By Felix Njini
JOHANNESBURG (Reuters) -Anglo American Platinum’s CEO said he expected the low metal prices companies in South Africa are currently grappling with to persist, and he was aligning the business for the possibility that they would not rise for some time.
Prices for platinum-group metals, which have declined rapidly over recent months, could remain depressed, Craig Miller, CEO of the world’s biggest platinum miner by value, told Reuters.
“I really hope I am wrong but the way I am setting up the business is that those prices are in place for a bit of time,” Miller said in an interview.
The Anglo American unit and its South African peers, including Sibanye Stillwater and Impala Platinum, had been raking in windfall profits as prices for the metals, which are used in catalysts that curb toxic vehicle emissions soared.
Rhodium, which is extracted from platinum, hit almost $30,000 an ounce in 2021 and palladium soared to more than $3,400 an ounce after Russia’s invasion of Ukraine last year.
Palladium fell 1.4% on Thursday to a five-year low of about $1,151 an ounce. Platinum, of which South Africa is the world’s top supplier, hovered around $861 an ounce.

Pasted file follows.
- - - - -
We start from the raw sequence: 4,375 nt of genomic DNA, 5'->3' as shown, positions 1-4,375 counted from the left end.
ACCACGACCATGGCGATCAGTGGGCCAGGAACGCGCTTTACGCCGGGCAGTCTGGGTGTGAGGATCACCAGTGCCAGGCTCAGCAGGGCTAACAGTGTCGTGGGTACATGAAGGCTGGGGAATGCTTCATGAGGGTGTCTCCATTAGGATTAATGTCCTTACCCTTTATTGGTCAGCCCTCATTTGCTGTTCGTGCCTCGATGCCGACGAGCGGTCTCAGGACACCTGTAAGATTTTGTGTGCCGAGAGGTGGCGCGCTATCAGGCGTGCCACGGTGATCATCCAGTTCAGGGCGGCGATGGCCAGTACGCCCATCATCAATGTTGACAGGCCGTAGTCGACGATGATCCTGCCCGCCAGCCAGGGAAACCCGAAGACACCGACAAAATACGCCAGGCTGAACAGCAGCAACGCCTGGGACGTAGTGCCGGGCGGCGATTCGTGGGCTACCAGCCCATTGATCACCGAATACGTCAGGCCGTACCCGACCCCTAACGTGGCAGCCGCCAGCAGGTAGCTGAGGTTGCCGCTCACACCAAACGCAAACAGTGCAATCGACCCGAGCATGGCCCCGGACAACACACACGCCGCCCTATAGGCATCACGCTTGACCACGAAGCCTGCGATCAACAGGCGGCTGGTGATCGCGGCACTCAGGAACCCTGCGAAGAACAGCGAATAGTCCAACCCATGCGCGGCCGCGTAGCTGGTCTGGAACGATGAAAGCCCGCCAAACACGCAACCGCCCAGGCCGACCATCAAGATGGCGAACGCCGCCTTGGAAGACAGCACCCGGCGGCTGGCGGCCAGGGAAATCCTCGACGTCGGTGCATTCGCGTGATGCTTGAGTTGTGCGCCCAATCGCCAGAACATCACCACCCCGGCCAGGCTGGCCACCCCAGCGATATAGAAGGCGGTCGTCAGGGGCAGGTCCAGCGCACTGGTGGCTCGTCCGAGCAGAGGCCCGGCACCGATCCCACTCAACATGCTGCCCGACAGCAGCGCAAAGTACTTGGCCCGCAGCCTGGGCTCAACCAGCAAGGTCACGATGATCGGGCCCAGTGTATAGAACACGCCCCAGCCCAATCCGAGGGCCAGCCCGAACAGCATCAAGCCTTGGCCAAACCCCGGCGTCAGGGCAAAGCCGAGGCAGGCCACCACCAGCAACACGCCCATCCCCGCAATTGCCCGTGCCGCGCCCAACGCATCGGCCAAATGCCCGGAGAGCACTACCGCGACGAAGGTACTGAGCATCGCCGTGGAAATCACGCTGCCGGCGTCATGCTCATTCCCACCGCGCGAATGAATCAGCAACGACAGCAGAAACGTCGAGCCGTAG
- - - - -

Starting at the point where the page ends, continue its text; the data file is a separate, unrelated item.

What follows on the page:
The rapid plunge in prices is threatening jobs in South Africa, which has some of the world’s deepest, ageing and costly platinum mines.
“We need to make sure that our business is set up for that possibility where prices are lower for some period of time. At the same we need to set up for a turnaround when prices change,” Miller said.
The de-stocking of metal inventories that built up in the early days of Russia’s invasion of Ukraine could be contributing to depressed prices, said Miller, who took over as CEO on Oct. 1.
But the bigger hit is coming from lower-than-expected economic growth in China, the CEO added.
The lower prices are hitting earnings for producers that were returning bumper dividends to investors just a year ago.
(Reporting by Felix Njini; Editing by Kirsten Donovan and Sharon Singleton)